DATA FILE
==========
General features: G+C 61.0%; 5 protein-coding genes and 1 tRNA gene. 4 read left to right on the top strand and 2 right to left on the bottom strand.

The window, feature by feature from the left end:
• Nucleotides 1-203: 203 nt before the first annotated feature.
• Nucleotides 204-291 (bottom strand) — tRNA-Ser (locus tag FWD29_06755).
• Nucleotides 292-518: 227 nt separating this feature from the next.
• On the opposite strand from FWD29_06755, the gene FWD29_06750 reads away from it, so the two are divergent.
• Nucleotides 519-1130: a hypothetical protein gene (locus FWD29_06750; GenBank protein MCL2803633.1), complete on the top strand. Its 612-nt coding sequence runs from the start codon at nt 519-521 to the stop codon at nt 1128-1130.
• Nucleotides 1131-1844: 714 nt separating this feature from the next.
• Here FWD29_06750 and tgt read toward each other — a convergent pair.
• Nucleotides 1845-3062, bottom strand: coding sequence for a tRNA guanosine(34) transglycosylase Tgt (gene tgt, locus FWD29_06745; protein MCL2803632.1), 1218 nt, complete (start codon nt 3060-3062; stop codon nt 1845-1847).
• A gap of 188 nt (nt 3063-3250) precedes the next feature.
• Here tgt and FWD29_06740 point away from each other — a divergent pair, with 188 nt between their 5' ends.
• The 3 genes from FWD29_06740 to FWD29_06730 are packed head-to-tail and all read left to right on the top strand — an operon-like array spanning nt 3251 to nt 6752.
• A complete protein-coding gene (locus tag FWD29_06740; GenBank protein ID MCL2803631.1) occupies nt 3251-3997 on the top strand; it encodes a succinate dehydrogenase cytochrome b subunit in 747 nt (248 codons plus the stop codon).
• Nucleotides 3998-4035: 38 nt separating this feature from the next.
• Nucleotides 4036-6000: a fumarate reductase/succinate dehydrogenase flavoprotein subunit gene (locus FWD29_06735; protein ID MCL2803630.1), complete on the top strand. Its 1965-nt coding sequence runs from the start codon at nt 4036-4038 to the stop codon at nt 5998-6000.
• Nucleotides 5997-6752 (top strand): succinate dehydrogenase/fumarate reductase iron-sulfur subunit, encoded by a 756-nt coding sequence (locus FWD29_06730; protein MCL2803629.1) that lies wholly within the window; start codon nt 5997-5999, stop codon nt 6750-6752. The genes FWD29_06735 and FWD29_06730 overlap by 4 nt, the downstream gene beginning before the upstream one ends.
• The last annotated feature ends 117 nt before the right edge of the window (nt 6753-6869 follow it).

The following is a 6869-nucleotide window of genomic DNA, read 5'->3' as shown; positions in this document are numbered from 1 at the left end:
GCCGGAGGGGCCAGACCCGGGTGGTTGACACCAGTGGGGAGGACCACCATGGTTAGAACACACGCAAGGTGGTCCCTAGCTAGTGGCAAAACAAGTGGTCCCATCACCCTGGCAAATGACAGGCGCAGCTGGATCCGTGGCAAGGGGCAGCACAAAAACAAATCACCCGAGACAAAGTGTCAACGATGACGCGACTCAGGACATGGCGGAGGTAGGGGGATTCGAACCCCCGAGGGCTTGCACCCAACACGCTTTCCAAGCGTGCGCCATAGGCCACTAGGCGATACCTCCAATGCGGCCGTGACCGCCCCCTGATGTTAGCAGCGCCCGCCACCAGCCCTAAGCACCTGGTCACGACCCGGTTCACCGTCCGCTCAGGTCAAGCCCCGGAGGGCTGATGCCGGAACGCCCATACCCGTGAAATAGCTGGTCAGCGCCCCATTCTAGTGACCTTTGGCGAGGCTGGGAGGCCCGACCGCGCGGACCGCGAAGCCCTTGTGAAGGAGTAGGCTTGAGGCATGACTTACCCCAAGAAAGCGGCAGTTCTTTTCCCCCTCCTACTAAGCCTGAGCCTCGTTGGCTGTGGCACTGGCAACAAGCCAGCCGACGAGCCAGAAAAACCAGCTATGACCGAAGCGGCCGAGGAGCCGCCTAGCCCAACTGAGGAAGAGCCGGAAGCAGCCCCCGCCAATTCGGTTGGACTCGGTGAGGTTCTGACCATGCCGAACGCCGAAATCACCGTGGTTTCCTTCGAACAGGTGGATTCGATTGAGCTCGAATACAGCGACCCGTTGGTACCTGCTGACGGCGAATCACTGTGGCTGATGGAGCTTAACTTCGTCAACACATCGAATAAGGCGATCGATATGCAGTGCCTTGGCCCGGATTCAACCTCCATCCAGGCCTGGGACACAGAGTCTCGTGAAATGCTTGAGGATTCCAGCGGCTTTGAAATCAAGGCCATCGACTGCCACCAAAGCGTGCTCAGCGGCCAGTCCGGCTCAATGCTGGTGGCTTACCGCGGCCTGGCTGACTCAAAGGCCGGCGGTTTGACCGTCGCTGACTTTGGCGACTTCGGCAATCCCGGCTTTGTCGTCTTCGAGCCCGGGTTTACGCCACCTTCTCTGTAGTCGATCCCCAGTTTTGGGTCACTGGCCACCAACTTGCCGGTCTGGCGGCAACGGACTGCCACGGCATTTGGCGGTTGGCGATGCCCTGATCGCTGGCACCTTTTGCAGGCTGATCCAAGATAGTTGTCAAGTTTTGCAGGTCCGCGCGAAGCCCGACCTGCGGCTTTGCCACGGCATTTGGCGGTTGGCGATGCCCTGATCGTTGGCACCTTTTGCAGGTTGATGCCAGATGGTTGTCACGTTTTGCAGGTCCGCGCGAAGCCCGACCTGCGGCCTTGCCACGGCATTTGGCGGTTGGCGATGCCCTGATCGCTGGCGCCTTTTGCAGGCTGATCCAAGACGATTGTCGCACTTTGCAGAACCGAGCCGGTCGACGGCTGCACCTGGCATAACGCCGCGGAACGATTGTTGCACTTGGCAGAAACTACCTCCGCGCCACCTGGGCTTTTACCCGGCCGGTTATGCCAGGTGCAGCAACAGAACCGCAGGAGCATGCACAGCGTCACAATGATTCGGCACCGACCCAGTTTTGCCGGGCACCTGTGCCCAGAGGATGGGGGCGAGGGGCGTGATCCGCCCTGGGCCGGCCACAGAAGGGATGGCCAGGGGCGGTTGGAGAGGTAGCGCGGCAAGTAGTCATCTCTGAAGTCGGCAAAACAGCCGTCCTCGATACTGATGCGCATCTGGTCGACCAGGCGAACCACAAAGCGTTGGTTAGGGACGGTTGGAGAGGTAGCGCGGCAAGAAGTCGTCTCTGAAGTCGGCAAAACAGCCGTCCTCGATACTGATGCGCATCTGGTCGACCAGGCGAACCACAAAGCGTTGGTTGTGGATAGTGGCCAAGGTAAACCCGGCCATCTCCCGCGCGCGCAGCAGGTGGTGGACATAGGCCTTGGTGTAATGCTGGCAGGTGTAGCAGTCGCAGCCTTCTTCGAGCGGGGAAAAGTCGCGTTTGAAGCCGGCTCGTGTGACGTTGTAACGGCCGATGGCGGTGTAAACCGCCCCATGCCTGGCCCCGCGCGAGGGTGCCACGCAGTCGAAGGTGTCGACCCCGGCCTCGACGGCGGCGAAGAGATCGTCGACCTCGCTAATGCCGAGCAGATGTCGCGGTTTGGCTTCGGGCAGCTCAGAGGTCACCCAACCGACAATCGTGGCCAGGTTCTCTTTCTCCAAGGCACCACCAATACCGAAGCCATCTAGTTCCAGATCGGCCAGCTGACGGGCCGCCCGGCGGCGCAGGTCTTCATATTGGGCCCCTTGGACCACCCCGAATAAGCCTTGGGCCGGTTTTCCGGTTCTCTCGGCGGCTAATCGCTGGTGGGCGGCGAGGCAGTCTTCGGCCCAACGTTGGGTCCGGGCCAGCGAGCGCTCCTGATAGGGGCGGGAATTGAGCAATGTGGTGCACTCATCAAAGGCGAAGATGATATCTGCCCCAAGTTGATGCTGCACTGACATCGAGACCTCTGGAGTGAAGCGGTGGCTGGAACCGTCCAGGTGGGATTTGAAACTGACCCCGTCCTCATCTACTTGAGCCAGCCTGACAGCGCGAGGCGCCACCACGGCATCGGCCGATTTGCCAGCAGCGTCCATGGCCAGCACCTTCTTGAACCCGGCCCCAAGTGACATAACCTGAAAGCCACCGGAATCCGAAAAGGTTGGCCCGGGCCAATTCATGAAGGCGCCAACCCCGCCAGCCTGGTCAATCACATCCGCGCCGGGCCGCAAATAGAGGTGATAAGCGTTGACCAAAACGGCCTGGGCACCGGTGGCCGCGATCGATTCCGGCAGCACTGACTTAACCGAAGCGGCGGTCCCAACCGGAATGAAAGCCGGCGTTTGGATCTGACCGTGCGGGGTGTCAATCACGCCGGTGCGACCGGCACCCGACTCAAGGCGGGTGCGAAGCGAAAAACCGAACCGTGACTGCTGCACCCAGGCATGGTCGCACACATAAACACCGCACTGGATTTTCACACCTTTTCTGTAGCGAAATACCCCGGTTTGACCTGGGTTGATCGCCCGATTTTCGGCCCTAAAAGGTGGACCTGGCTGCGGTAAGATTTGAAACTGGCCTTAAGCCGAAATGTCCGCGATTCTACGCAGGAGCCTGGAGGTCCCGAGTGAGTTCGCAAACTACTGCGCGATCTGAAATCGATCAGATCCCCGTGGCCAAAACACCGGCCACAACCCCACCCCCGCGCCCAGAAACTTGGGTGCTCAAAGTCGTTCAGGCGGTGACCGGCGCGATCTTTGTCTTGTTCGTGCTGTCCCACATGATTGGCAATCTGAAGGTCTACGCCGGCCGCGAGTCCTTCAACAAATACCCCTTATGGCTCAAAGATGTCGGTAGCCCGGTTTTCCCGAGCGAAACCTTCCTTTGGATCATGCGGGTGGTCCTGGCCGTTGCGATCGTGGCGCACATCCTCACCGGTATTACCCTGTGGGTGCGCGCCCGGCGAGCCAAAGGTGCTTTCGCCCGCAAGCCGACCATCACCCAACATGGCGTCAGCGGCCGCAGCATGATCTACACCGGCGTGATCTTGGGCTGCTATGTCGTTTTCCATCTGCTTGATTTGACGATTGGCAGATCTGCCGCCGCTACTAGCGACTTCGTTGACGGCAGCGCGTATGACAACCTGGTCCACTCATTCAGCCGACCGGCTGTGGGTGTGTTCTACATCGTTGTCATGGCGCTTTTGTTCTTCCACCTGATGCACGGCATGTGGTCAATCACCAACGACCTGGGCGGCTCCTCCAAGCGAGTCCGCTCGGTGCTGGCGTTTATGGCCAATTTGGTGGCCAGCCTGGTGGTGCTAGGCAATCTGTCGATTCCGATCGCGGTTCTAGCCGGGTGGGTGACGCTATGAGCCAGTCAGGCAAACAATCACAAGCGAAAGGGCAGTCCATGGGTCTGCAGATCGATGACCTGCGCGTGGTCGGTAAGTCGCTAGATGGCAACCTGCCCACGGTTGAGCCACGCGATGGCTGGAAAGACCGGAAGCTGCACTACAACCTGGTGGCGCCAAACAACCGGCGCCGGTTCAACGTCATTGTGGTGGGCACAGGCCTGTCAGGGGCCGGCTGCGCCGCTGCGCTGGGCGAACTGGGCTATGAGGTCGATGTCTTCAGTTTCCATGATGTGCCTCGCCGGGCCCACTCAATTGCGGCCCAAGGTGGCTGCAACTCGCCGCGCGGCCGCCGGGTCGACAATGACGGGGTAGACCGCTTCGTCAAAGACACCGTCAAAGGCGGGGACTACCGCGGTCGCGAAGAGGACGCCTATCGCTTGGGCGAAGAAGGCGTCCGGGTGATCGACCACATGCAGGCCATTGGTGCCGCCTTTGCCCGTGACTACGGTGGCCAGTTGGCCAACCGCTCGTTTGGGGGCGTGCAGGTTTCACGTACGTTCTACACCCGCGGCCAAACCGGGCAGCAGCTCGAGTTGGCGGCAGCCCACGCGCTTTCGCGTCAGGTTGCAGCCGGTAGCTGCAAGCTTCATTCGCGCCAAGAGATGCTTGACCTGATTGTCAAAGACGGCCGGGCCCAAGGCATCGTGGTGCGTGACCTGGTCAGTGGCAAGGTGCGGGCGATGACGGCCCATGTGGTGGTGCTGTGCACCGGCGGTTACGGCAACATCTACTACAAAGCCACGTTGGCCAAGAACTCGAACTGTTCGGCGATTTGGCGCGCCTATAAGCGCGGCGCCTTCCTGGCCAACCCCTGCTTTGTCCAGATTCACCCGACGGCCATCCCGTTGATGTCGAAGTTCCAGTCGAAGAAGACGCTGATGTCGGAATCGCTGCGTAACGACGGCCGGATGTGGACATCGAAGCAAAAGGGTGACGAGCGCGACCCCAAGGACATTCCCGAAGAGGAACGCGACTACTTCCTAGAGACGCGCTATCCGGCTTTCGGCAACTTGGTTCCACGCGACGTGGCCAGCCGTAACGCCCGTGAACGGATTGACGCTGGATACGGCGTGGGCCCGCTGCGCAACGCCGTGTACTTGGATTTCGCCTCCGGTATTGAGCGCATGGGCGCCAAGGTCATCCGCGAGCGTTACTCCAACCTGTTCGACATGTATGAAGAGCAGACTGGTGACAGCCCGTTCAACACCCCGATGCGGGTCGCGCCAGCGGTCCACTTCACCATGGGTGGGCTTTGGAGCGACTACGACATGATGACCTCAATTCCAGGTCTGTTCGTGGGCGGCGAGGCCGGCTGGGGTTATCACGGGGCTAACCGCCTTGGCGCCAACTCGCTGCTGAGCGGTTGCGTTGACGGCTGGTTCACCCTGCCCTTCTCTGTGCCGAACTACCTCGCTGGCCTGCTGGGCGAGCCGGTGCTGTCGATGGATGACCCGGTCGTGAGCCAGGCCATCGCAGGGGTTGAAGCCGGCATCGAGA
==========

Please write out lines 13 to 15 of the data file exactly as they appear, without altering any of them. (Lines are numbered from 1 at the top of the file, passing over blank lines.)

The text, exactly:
• The 3 genes from FWD29_06740 to FWD29_06730 are packed head-to-tail and all read left to right on the top strand — an operon-like array spanning nt 3251 to nt 6752.
• A complete protein-coding gene (locus tag FWD29_06740; GenBank protein ID MCL2803631.1) occupies nt 3251-3997 on the top strand; it encodes a succinate dehydrogenase cytochrome b subunit in 747 nt (248 codons plus the stop codon).
• Nucleotides 3998-4035: 38 nt separating this feature from the next.